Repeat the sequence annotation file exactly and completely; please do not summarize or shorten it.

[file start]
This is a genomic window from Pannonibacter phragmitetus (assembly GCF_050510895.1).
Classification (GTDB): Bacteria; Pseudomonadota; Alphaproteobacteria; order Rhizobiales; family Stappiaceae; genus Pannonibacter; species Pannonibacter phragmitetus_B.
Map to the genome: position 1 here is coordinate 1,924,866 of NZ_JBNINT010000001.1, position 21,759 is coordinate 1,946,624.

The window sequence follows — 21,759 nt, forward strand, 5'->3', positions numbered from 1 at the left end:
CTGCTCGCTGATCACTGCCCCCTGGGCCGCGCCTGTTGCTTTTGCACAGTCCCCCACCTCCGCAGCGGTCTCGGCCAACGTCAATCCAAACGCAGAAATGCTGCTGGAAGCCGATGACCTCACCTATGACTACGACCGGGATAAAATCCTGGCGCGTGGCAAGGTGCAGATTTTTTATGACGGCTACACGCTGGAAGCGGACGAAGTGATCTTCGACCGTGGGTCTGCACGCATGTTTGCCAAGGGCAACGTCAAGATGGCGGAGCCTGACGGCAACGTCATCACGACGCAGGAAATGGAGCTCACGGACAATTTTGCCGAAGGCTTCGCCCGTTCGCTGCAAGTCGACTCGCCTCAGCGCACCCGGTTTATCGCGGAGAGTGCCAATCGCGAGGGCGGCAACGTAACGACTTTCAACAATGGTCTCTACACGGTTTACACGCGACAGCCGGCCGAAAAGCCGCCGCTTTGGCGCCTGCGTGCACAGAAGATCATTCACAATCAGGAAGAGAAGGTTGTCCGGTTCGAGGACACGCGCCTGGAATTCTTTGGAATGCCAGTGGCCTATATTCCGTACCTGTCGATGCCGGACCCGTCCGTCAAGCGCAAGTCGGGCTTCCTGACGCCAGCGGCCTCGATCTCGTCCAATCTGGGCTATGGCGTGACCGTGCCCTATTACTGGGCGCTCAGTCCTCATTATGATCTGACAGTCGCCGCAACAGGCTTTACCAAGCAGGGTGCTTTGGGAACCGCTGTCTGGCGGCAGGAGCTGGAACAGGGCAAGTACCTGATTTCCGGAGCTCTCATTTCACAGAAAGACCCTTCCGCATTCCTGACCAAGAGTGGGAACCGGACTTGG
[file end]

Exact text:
This is a genomic window from Pannonibacter phragmitetus (assembly GCF_050510895.1).
Classification (GTDB): Bacteria; Pseudomonadota; Alphaproteobacteria; order Rhizobiales; family Stappiaceae; genus Pannonibacter; species Pannonibacter phragmitetus_B.
Map to the genome: position 1 here is coordinate 1,924,866 of NZ_JBNINT010000001.1, position 21,759 is coordinate 1,946,624.

The window sequence follows — 21,759 nt, forward strand, 5'->3', positions numbered from 1 at the left end:
CTGCTCGCTGATCACTGCCCCCTGGGCCGCGCCTGTTGCTTTTGCACAGTCCCCCACCTCCGCAGCGGTCTCGGCCAACGTCAATCCAAACGCAGAAATGCTGCTGGAAGCCGATGACCTCACCTATGACTACGACCGGGATAAAATCCTGGCGCGTGGCAAGGTGCAGATTTTTTATGACGGCTACACGCTGGAAGCGGACGAAGTGATCTTCGACCGTGGGTCTGCACGCATGTTTGCCAAGGGCAACGTCAAGATGGCGGAGCCTGACGGCAACGTCATCACGACGCAGGAAATGGAGCTCACGGACAATTTTGCCGAAGGCTTCGCCCGTTCGCTGCAAGTCGACTCGCCTCAGCGCACCCGGTTTATCGCGGAGAGTGCCAATCGCGAGGGCGGCAACGTAACGACTTTCAACAATGGTCTCTACACGGTTTACACGCGACAGCCGGCCGAAAAGCCGCCGCTTTGGCGCCTGCGTGCACAGAAGATCATTCACAATCAGGAAGAGAAGGTTGTCCGGTTCGAGGACACGCGCCTGGAATTCTTTGGAATGCCAGTGGCCTATATTCCGTACCTGTCGATGCCGGACCCGTCCGTCAAGCGCAAGTCGGGCTTCCTGACGCCAGCGGCCTCGATCTCGTCCAATCTGGGCTATGGCGTGACCGTGCCCTATTACTGGGCGCTCAGTCCTCATTATGATCTGACAGTCGCCGCAACAGGCTTTACCAAGCAGGGTGCTTTGGGAACCGCTGTCTGGCGGCAGGAGCTGGAACAGGGCAAGTACCTGATTTCCGGAGCTCTCATTTCACAGAAAGACCCTTCCGCATTCCTGACCAAGAGTGGGAACCGGACTTGG